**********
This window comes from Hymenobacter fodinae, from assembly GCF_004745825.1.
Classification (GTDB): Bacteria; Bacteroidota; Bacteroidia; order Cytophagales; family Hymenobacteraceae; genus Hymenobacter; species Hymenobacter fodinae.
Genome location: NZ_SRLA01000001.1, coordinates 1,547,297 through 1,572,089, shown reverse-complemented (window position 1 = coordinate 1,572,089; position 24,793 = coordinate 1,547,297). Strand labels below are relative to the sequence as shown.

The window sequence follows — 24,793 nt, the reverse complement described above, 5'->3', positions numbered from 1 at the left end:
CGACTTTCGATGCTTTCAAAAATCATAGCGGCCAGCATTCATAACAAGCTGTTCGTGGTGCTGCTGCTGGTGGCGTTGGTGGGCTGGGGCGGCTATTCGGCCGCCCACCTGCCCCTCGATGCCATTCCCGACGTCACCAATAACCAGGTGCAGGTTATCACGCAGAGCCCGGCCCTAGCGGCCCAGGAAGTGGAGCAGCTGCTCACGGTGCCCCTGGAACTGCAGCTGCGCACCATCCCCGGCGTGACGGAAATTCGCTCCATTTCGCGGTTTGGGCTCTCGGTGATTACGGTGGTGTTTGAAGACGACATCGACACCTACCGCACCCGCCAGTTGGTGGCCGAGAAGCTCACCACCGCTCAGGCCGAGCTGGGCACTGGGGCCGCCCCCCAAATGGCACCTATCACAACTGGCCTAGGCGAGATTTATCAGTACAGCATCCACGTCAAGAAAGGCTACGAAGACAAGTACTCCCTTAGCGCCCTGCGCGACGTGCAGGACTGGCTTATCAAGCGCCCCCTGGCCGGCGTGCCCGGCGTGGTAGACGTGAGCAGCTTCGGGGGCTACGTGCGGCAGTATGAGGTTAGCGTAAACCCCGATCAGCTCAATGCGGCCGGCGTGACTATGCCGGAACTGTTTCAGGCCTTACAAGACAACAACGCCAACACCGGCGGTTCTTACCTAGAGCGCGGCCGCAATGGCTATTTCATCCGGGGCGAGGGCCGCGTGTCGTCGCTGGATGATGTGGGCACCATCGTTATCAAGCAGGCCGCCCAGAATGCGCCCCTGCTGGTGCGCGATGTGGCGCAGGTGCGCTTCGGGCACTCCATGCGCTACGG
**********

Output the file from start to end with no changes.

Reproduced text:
This window comes from Hymenobacter fodinae, from assembly GCF_004745825.1.
Classification (GTDB): Bacteria; Bacteroidota; Bacteroidia; order Cytophagales; family Hymenobacteraceae; genus Hymenobacter; species Hymenobacter fodinae.
Genome location: NZ_SRLA01000001.1, coordinates 1,547,297 through 1,572,089, shown reverse-complemented (window position 1 = coordinate 1,572,089; position 24,793 = coordinate 1,547,297). Strand labels below are relative to the sequence as shown.

The window sequence follows — 24,793 nt, the reverse complement described above, 5'->3', positions numbered from 1 at the left end:
CGACTTTCGATGCTTTCAAAAATCATAGCGGCCAGCATTCATAACAAGCTGTTCGTGGTGCTGCTGCTGGTGGCGTTGGTGGGCTGGGGCGGCTATTCGGCCGCCCACCTGCCCCTCGATGCCATTCCCGACGTCACCAATAACCAGGTGCAGGTTATCACGCAGAGCCCGGCCCTAGCGGCCCAGGAAGTGGAGCAGCTGCTCACGGTGCCCCTGGAACTGCAGCTGCGCACCATCCCCGGCGTGACGGAAATTCGCTCCATTTCGCGGTTTGGGCTCTCGGTGATTACGGTGGTGTTTGAAGACGACATCGACACCTACCGCACCCGCCAGTTGGTGGCCGAGAAGCTCACCACCGCTCAGGCCGAGCTGGGCACTGGGGCCGCCCCCCAAATGGCACCTATCACAACTGGCCTAGGCGAGATTTATCAGTACAGCATCCACGTCAAGAAAGGCTACGAAGACAAGTACTCCCTTAGCGCCCTGCGCGACGTGCAGGACTGGCTTATCAAGCGCCCCCTGGCCGGCGTGCCCGGCGTGGTAGACGTGAGCAGCTTCGGGGGCTACGTGCGGCAGTATGAGGTTAGCGTAAACCCCGATCAGCTCAATGCGGCCGGCGTGACTATGCCGGAACTGTTTCAGGCCTTACAAGACAACAACGCCAACACCGGCGGTTCTTACCTAGAGCGCGGCCGCAATGGCTATTTCATCCGGGGCGAGGGCCGCGTGTCGTCGCTGGATGATGTGGGCACCATCGTTATCAAGCAGGCCGCCCAGAATGCGCCCCTGCTGGTGCGCGATGTGGCGCAGGTGCGCTTCGGGCACTCCATGCGCTACGG